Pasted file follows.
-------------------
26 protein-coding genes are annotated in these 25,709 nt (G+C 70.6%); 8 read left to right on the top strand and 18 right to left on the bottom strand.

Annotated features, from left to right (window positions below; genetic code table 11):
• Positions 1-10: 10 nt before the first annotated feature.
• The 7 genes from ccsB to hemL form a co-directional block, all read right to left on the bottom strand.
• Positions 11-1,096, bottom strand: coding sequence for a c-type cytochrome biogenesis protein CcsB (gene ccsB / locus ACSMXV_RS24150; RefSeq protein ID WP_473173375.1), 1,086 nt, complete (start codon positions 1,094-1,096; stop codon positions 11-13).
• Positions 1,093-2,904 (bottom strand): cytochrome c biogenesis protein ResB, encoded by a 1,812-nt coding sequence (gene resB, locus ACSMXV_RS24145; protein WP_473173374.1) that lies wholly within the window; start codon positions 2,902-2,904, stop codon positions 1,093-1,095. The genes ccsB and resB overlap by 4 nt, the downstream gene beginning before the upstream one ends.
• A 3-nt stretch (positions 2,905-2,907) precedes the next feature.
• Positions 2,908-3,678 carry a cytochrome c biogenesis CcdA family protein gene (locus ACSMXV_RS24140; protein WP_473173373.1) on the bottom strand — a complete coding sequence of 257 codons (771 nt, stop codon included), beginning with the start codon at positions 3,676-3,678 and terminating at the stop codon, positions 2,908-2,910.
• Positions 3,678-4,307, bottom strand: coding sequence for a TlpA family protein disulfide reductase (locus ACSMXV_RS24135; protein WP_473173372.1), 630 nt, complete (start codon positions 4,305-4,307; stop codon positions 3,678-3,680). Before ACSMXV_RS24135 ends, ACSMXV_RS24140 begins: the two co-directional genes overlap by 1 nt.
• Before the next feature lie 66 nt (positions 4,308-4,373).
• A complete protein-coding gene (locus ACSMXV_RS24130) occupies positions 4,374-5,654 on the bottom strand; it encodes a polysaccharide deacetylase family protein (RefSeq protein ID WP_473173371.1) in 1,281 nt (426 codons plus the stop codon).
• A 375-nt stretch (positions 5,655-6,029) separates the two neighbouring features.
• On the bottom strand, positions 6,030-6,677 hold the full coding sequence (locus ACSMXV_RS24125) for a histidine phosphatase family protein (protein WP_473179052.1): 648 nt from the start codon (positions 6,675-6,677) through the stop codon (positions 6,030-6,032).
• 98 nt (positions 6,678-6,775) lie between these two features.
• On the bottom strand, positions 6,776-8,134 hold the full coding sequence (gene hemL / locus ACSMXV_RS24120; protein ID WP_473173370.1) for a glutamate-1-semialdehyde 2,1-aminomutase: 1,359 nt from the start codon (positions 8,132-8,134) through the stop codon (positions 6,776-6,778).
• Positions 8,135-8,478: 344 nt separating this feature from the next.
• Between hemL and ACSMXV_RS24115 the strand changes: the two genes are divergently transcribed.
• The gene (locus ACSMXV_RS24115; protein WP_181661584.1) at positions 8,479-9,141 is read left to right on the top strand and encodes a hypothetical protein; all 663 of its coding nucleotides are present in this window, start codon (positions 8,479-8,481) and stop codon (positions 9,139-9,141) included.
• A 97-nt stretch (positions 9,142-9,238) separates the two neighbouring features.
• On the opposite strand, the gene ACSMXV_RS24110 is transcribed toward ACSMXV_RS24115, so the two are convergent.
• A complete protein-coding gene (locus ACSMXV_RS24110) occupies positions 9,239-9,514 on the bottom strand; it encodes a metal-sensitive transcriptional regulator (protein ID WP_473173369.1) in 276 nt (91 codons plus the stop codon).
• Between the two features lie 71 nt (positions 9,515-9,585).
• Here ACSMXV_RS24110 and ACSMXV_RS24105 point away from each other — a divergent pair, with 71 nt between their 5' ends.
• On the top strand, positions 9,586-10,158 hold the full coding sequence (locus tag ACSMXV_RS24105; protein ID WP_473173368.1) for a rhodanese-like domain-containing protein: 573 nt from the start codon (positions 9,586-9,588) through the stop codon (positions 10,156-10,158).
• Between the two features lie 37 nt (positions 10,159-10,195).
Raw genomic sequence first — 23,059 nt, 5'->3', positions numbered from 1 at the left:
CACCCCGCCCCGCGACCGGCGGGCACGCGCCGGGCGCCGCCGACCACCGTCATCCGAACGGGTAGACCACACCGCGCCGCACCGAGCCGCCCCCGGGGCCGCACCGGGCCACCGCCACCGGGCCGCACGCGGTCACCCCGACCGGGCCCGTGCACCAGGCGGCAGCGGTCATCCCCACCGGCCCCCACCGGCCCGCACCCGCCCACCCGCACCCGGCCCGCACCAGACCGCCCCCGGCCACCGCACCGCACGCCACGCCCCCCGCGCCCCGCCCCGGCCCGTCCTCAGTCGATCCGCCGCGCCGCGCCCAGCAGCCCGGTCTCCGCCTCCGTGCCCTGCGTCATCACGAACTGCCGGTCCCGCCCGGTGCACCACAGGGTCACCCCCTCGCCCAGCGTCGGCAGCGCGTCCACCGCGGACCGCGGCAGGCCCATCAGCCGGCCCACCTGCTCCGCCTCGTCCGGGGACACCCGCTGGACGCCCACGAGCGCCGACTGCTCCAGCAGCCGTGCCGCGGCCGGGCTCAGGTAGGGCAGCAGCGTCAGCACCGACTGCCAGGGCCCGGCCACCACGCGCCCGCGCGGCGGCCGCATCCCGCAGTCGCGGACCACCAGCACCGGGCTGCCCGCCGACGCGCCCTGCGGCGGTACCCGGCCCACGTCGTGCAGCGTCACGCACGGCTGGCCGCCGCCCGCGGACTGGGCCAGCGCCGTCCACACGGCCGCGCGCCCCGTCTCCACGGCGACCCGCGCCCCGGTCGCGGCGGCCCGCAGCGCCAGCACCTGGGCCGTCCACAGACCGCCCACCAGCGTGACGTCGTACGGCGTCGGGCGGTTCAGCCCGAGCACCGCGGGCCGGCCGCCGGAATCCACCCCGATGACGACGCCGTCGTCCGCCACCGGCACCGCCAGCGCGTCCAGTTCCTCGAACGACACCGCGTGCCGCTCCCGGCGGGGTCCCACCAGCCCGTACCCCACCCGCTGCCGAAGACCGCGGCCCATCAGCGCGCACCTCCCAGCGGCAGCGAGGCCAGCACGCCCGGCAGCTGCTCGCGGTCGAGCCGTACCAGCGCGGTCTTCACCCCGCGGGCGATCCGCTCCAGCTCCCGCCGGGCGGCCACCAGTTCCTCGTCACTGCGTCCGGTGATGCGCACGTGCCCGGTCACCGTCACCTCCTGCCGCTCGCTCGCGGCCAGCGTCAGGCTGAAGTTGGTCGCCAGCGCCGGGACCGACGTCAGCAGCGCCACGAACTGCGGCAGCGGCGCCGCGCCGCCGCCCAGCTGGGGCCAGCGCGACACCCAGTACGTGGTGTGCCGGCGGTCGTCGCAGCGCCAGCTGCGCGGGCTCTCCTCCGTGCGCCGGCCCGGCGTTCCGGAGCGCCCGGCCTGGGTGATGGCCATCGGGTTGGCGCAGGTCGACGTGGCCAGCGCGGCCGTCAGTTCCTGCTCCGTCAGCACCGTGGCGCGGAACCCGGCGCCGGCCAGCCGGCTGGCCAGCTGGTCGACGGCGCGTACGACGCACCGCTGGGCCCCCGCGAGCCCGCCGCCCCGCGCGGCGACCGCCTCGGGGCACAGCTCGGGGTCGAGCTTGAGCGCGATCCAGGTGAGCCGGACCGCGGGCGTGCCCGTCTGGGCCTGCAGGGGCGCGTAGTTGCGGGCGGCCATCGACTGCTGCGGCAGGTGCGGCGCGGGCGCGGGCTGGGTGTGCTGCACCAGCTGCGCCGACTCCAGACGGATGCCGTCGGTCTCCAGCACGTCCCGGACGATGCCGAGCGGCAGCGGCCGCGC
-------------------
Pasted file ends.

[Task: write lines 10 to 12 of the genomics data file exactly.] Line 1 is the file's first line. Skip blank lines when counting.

• Before the next feature lie 66 nt (positions 4,308-4,373).
• A complete protein-coding gene (locus ACSMXV_RS24130) occupies positions 4,374-5,654 on the bottom strand; it encodes a polysaccharide deacetylase family protein (RefSeq protein ID WP_473173371.1) in 1,281 nt (426 codons plus the stop codon).
• A 375-nt stretch (positions 5,655-6,029) separates the two neighbouring features.